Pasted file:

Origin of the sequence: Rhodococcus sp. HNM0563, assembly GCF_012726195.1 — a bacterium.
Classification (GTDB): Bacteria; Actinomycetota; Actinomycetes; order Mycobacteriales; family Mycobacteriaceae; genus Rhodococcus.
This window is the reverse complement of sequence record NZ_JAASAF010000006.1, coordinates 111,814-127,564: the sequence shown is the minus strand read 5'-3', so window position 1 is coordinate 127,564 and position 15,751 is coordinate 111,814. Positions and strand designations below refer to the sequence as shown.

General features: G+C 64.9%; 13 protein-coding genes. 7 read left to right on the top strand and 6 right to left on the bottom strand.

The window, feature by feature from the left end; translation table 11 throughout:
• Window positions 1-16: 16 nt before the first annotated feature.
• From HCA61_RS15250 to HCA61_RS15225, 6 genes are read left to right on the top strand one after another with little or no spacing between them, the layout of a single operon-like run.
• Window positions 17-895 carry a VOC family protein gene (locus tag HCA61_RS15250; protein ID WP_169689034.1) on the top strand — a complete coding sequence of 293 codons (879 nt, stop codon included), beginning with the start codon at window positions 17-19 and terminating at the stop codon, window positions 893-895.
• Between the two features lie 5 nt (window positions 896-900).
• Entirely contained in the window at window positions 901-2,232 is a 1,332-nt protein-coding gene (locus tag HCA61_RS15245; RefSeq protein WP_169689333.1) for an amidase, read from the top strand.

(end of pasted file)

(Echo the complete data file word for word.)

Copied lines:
Origin of the sequence: Rhodococcus sp. HNM0563, assembly GCF_012726195.1 — a bacterium.
Classification (GTDB): Bacteria; Actinomycetota; Actinomycetes; order Mycobacteriales; family Mycobacteriaceae; genus Rhodococcus.
This window is the reverse complement of sequence record NZ_JAASAF010000006.1, coordinates 111,814-127,564: the sequence shown is the minus strand read 5'-3', so window position 1 is coordinate 127,564 and position 15,751 is coordinate 111,814. Positions and strand designations below refer to the sequence as shown.

General features: G+C 64.9%; 13 protein-coding genes. 7 read left to right on the top strand and 6 right to left on the bottom strand.

The window, feature by feature from the left end; translation table 11 throughout:
• Window positions 1-16: 16 nt before the first annotated feature.
• From HCA61_RS15250 to HCA61_RS15225, 6 genes are read left to right on the top strand one after another with little or no spacing between them, the layout of a single operon-like run.
• Window positions 17-895 carry a VOC family protein gene (locus tag HCA61_RS15250; protein ID WP_169689034.1) on the top strand — a complete coding sequence of 293 codons (879 nt, stop codon included), beginning with the start codon at window positions 17-19 and terminating at the stop codon, window positions 893-895.
• Between the two features lie 5 nt (window positions 896-900).
• Entirely contained in the window at window positions 901-2,232 is a 1,332-nt protein-coding gene (locus tag HCA61_RS15245; RefSeq protein WP_169689333.1) for an amidase, read from the top strand.